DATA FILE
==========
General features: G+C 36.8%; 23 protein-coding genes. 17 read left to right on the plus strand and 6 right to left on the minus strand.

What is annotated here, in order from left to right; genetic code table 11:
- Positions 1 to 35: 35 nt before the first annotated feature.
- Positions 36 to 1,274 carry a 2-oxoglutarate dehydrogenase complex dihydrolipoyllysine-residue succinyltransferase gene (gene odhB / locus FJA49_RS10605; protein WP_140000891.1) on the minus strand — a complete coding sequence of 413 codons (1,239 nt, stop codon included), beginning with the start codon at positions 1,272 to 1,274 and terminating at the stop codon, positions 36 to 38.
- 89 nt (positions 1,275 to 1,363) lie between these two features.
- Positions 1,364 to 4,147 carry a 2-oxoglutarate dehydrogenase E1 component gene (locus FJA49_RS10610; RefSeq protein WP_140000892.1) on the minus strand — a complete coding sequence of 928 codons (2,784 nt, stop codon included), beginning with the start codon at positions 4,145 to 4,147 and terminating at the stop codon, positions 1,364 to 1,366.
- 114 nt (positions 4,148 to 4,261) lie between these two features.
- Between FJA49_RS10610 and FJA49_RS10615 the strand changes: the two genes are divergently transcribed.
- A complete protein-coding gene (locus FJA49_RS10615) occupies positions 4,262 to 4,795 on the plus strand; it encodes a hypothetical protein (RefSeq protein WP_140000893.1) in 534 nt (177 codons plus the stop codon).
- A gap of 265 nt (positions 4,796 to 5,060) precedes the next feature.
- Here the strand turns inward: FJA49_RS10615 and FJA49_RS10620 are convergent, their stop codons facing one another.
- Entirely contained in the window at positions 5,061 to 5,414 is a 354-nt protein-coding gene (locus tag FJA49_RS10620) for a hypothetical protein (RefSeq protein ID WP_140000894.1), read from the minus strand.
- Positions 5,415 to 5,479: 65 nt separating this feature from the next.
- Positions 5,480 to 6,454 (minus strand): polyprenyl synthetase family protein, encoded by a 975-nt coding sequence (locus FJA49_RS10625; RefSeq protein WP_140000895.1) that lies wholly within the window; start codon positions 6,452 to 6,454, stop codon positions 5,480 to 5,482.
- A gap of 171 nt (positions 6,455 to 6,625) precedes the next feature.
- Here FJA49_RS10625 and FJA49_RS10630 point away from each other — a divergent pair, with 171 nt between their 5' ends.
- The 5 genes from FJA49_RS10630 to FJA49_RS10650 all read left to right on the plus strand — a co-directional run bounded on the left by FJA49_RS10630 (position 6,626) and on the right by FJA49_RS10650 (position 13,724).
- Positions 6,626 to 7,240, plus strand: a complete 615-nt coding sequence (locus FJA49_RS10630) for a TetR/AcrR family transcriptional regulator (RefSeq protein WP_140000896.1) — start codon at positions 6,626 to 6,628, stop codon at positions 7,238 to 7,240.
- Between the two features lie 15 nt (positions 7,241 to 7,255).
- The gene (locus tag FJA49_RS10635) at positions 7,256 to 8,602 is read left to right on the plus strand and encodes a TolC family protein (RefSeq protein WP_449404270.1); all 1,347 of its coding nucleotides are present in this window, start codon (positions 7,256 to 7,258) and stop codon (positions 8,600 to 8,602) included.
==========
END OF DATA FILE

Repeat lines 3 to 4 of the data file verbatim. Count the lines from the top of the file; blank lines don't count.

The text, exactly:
- Positions 1 to 35: 35 nt before the first annotated feature.
- Positions 36 to 1,274 carry a 2-oxoglutarate dehydrogenase complex dihydrolipoyllysine-residue succinyltransferase gene (gene odhB / locus FJA49_RS10605; protein WP_140000891.1) on the minus strand — a complete coding sequence of 413 codons (1,239 nt, stop codon included), beginning with the start codon at positions 1,272 to 1,274 and terminating at the stop codon, positions 36 to 38.